Friday, January 25, 2019

Poems for January 23

 Snow  (cinquain by Adelaide Crapsey)
Velvet Shoes  by Elinor Wylie
Full Moon  by Elinor Wylie
True Vine by Elinor Wylie
At the Hospital  "           "
Sonnet. - untitled. "      "

Judith  Judson prepared a "tract" on Elinor Wylie, born around the same time as Edna St. Vincent Millay, Louise Bogan and made the selection of the poems -- the Pittsford group had one more
 piece, Lament for Glasgerion.  Even Judith admitted, "it is hard to get the narrative"... 

Because Wylie had such an extensive vocabulary, which smacked of "Upper Class", often with archaic words -- (who says "forlorn" in the 20th century?)  a diamond-sharp wit with which to work impeccable form, she was not considered a poet who had more than a "thin theme" delicately

The idea of the session, started with Judith's reaction to "Silver Filigree", selected by the New Yorker as an old chestnut
in their end of 2018 issue of selected old favorites from long ago.  It’s wonderful that she shared her passion to  "rescue" Wylie from the misdirected  classification.  It confirms my belief  in diving deeply into someone who grabs your attention!  

Perhaps others in the group might follow suit,  sharing thoughts on a poet who grabs their attention, and diving deeper
than the one or two poems we get to.  The spirit of the  group invites everyone to participate, whether or not everyone does… honoring that all  ways of responding to a poem are valid… and two-way-street- beneficial!

The Rundel group (smaller, only 6)  loved the selections.  I shared the thought of Wayne Higby on "lenses" having
seen that when Judith gave us the background of Wylie, it colored the discussion, especially of Velvet shoes.
As David responded to Judith, the New Criticism shuns biography, as interfering with the poem--
but that is at the risk of establishing a different purist  noose.

"It was a fine overview, all the better for being a fine piece of writing in itself.  It’s great value for me is that it helps me to understand some of what goes on in the verse itself.  There’s always a fine line between allowing life-stories to illuminate verse and reading them into the verse, and it takes good discipline in reading to know the difference.  I was educated in the heyday of the New Criticism, which minimized and almost banished biographical context from literary interpretation, and a few of my grad school profs exemplified just why that was important.   I had to live a while before I realized that such a view sometimes made an important principle into a purist noose.  My own literary criticism, book and many articles, makes clear the amalgam that I have come to.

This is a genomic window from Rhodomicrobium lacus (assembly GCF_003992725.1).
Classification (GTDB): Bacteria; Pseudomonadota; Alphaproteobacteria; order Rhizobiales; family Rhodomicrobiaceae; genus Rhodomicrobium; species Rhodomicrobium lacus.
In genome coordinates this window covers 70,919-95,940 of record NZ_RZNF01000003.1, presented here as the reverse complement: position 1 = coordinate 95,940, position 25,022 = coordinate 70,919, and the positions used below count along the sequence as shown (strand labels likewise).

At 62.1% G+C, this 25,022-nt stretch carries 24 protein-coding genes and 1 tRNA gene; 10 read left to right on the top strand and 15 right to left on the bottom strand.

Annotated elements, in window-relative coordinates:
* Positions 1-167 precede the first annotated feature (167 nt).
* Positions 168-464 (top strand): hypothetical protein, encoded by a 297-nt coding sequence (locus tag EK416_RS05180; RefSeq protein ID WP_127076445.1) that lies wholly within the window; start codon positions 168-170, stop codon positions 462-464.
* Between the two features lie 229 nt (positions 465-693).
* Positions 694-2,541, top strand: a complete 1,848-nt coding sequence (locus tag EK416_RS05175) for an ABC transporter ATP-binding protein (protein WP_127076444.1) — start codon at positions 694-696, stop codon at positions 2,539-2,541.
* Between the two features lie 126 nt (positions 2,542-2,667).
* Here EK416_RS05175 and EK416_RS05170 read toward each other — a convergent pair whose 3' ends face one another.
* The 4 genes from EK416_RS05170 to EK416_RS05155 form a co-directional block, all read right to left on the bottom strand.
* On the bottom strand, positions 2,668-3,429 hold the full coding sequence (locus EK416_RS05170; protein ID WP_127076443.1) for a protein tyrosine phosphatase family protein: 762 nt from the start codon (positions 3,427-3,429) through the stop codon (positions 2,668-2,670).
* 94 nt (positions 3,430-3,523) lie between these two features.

Anyhow, as you might have seen from my comments yesterday, I found what you told us about EW to help with reading her poems, confirming and  expanding significantly what I saw and sensed without that knowledge.  It also helps to explain some of her stylistic tendencies, worth understanding and appreciating whether or not they happen to be one’s “‘cup of tea.”
So thanks.  I’m pleased to read at leisure what I first heard with pleasure"

Rundel's  responses were deep, thoughtful, and every poem was respected before I shared any background.  

Velvet Shoes:  the ear immediately senses the sibilance, which supports a sense of peaceful quiet... like entering
a winter ballroom... One reader felt that the last stanza, "We shall walk in velvet shoes" flipped the balance away
from the power of those able to afford such shoes, inappropriate for winter, to nature providing us with her own
velvet shoes in this magical setting of a winter ballroom.  
There is no conflict in the meter, the orderly rhyme perhaps contributes to the reputation of Wylie as a charming writer, but with little pith in the theme.  One person felt the presence of a convalescent wandering out into the night, sleepwalking,
in her flimsy shoes.

Neither group felt this.  I am intrigued by the ambiguity of "we".  Is it lovers, one in silk, one in wool, therefore, 
of different classes?  Is it a message of the importance to tread softly, with rabbit feet?  Perhaps that could be
a message about the environment... or perhaps it is a commentary about how women need to behave?

I don't find this one as "frivolous" as the critics perhaps believe. The title is intriguing.  The shift from "Let us, to
"we shall, and what the walk in the white snow snow implies for someone with such a daring personality perhaps
is not to be meek and effaced, but rather, to face the cold, the loneliness, as resolutely and relentlessly as the repeated first and last 'line .  Then again, Judith proposed that seeing too much into the critics, defending Wylie as a bonafide poet as good as any modernist applauded at the time, could be like seeing Polish Nationalism in Chopin's Nocturnes!

Comments on Full Moon:
The title invites associations with myths of this moment when werewolves appear and howling madness heretofore hidden, dictates a dangerous lunacy.  The first stanza establishes grieving... unable to get what she wants.  The Harlequin,
as mute mime, lozenges with a hint of medicine, duality ... reduced to "rigmaroles".  The walking now, is accompanied by